Merchandise Mart Properties (MMPI), a wholly-owned subsidiary of Vornado Realty Trust and the owner of the asset, continued to invest in upgrades to the property, including erosion control and a landscape plan. Additionally, The Mart utilizes drought-tolerant plans to reduce water consumption, and employs an integrated pest-management plan to reduce harmful toxins that pollute air and water. The building also provides multiple alternative transportation options, including access to public transportation, bicycle storage and on-site shower facilities for riders, and an I-GO hybrid car-sharing program, available 24/7 to Mart staff and tenants. Another building-wide commitment assumed by the owners of the property was to utilize natural light where possible, thus MMPI converted common-area lighting to CFL and LED, retrofitted all exit lights to be more energy efficient and utilizes split lighting levels and light circuits to reduce light usage in the loading dock area.
One World Trade Center – LEED Gold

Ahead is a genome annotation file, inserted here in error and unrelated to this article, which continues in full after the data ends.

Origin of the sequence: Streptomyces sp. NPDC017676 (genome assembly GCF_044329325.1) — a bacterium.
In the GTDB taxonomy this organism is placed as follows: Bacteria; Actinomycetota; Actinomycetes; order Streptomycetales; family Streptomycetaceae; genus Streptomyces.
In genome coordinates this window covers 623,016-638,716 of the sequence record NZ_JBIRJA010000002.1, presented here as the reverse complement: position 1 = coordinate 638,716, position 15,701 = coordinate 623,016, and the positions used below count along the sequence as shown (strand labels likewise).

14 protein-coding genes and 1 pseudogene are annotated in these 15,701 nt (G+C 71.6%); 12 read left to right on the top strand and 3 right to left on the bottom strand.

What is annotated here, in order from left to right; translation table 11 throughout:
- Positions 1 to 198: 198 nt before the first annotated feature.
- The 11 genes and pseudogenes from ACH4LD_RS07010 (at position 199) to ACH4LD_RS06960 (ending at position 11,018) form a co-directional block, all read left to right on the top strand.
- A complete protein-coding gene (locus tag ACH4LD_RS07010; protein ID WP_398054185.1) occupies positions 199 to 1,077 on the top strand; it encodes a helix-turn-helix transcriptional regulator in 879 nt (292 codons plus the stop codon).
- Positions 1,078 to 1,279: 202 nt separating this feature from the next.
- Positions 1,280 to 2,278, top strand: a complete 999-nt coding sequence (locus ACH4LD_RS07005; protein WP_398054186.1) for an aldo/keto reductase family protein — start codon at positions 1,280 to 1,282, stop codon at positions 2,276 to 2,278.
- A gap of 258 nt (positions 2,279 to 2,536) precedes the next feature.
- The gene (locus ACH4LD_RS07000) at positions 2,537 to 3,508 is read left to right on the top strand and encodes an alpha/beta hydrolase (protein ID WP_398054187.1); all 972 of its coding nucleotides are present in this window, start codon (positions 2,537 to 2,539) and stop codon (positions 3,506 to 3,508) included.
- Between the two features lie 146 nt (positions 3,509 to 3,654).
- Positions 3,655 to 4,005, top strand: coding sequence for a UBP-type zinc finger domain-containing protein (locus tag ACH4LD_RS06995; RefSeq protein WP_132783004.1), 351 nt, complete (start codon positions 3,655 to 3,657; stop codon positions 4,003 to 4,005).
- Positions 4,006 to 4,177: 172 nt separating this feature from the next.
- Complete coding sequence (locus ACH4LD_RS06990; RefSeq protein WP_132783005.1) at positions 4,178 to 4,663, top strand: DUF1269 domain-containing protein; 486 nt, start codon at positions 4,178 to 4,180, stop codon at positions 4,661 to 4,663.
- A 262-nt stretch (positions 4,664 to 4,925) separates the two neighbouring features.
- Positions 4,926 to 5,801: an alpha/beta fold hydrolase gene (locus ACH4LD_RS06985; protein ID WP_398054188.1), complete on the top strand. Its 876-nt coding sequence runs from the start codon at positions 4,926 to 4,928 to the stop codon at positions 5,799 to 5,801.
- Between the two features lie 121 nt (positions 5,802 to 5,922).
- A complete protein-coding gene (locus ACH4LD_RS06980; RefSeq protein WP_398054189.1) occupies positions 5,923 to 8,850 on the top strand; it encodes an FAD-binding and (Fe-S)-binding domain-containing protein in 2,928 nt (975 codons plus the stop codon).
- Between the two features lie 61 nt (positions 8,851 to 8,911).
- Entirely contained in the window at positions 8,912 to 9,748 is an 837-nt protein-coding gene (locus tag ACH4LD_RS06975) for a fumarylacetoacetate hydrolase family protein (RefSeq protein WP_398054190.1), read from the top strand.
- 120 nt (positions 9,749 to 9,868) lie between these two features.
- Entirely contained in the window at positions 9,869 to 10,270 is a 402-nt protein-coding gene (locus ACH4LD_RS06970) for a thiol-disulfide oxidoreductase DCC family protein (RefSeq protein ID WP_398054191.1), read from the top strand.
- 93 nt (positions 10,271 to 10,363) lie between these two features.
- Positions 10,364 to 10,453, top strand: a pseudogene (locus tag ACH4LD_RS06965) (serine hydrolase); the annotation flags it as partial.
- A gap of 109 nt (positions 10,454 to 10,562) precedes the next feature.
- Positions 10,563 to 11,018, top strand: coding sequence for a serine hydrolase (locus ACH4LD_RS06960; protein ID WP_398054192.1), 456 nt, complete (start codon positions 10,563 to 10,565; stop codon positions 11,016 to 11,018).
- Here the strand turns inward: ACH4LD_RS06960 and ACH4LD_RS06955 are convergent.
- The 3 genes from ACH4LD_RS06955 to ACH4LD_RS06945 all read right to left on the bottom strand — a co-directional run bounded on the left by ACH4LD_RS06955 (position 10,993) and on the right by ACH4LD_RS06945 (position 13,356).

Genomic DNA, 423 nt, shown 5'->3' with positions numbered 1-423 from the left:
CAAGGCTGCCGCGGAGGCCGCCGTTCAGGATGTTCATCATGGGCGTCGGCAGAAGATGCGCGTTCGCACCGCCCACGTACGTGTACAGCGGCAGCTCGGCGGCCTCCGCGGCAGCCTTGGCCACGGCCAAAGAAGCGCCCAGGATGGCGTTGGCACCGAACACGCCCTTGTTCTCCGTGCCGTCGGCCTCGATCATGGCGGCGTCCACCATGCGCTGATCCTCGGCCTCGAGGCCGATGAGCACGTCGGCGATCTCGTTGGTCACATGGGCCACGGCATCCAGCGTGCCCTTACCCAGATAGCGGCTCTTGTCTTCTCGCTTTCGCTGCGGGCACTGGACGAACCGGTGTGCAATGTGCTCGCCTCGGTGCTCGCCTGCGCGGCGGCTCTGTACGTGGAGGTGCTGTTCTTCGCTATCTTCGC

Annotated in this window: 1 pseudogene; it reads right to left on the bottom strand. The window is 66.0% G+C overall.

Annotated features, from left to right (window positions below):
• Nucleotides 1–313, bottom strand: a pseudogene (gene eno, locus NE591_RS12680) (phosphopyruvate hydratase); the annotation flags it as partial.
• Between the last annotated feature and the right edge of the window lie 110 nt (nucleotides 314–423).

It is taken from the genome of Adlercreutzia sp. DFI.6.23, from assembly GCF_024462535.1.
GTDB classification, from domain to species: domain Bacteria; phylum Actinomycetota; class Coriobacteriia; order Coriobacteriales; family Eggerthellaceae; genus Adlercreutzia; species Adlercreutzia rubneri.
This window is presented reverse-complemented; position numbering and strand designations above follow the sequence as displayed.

Owned by the Port Authority of New York & New Jersey, the tallest building in the western hemisphere received its LEED Gold certification in 2016. Its green credentials begin with the glass curtain wall that envelops the 104-story tower on all sides from the 20th floor to the observation deck. The glass is coated to allow natural light reach more than 90 percent of the building’s office areas and reduce artificial lighting. To optimize energy use and indoor air quality, the property uses a building management system comprising thousands of sensors throughout the structure. Stormwater runoff is captured and stored in three retention tanks and is used for cooling and irrigation, reducing the building’s water usage by 41 percent. More than 40 percent of the materials used in construction were recycled, including gypsum boards, ceiling tiles and glass. Also, more than 87 percent of construction waste from the project was diverted from landfill. The facility also uses off-site renewable wind and hydro power.